Configuration Examples for Application-Aware Policy Routing

Additional References

Command Reference

Prerequisites for OER Application-Aware Routing: PBR

A master controller and border router processes are enabled in your network.

Cisco Express Forwarding (CEF) is must be enabled on all participating devices to enable PBR support. No other switching path is supported even if otherwise supported by PBR.

Applications are monitored only within the context of a prefix; the prefix that carries the specific application traffic must be monitored by the master controller.

Restrictions for OER Application-Aware Routing: PBR

Only named extended IP access lists are supported. Extended IP access lists provide the capability to filter specific port and protocol numbers and other fields in the IP packet header.

The border routers must be deployed with in a single hop of each other. Policy routing is designed to configure next-hop forwarding. The next-hop to which the traffic is forwarded must be over an external OER interface.

Information About OER Application-Aware Routing: PBR

The OER Application-Aware Routing: PBR feature allows you to apply independent Optimized Edge Routing (OER) policy configuration to a subset of traffic that is carried by a monitored prefix. This feature allows you to optimize outbound traffic for specific applications based on values in the IP packet header, information other than the Layer 3 (Network) destination address.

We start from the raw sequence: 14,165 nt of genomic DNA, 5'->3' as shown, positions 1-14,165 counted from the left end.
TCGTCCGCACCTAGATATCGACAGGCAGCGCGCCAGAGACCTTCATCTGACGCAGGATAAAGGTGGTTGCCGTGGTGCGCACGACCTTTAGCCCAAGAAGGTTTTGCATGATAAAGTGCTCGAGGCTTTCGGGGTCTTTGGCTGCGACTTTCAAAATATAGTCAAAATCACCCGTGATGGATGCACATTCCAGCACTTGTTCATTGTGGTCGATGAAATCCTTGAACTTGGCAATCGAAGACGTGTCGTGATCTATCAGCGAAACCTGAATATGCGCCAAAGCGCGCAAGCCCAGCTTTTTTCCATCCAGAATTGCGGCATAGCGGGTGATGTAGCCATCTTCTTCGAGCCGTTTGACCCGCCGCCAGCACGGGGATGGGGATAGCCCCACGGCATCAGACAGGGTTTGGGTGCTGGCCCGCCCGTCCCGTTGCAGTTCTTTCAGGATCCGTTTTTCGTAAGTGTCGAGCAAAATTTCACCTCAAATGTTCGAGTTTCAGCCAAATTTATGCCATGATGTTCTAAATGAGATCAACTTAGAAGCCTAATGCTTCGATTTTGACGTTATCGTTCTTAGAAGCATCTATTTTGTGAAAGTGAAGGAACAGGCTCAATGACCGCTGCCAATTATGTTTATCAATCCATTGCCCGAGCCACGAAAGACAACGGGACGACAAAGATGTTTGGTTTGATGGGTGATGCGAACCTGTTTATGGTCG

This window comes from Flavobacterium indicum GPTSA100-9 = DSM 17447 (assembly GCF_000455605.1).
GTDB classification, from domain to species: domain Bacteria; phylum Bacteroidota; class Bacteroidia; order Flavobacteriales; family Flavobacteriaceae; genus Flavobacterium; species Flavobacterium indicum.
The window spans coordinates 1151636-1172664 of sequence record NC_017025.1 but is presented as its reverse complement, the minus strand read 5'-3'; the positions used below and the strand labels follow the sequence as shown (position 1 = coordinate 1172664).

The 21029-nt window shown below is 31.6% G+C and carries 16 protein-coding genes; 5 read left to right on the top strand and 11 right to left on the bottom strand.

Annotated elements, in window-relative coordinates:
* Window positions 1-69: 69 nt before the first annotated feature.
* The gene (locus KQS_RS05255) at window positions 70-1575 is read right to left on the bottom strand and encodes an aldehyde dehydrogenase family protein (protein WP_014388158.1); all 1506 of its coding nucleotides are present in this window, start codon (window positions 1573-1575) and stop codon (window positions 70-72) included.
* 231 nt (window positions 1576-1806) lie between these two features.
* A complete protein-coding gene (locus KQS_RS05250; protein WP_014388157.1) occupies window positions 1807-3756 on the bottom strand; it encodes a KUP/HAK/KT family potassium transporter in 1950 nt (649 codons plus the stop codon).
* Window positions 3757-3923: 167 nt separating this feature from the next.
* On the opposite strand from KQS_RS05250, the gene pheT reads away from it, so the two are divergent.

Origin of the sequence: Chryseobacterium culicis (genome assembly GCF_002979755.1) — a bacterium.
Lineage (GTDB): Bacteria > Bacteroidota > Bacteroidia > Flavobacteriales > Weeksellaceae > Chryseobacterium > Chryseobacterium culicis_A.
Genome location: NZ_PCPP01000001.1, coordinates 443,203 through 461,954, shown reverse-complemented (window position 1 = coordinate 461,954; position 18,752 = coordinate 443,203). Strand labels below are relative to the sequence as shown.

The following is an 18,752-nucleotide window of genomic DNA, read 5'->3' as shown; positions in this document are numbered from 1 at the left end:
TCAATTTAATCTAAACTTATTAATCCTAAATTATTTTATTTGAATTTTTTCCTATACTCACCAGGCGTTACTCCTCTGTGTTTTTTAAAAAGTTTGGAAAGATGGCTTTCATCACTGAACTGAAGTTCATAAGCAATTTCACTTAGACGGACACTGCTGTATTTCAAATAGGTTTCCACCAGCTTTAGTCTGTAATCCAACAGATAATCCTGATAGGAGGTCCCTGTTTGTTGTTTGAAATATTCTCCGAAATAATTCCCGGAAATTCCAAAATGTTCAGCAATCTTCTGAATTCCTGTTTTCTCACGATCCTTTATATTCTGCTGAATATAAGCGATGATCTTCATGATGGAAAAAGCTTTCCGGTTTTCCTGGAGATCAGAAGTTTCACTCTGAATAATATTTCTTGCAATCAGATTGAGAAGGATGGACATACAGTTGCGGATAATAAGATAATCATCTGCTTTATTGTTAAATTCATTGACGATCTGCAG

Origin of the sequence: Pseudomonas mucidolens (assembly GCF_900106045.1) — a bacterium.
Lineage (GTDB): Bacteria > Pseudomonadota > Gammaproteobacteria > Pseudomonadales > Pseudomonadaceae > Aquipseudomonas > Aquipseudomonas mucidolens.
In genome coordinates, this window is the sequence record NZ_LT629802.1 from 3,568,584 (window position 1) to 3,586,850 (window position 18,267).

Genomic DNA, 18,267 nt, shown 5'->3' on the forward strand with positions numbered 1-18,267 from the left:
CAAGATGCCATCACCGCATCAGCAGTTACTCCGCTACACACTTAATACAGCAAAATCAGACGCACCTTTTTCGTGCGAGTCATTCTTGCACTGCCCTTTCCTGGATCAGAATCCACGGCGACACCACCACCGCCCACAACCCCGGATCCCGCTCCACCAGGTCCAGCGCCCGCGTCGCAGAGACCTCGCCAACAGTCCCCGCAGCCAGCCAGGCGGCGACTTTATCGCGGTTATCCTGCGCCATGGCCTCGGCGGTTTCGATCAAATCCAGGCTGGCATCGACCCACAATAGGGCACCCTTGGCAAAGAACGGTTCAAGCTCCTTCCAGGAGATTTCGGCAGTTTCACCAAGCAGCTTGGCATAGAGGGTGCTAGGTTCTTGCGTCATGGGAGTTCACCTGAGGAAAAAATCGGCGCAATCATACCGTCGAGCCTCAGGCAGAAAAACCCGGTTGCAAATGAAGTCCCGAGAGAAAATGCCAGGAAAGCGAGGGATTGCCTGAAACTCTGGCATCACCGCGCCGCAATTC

The feature provides a very granular mechanism that allows you to define an OER policy for the monitored prefix and then apply an independent policy to only a subset of traffic carried by the monitored prefix. For example, this feature can be used to send traffic for a monitored prefix out of the network through the first available in-policy exit but then send delay sensitive application traffic, such as Telnet, out through the exit with the lowest delay characteristics.

Applications or specific types of traffic are monitored only within the context of a prefix. The prefix that carries the specific traffic must be monitored by the master controller. The monitored prefix can be learned automatically based delay or throughput characteristics or can be configured with an IP prefix list.

Traffic is Filtered in a Named Extended Access List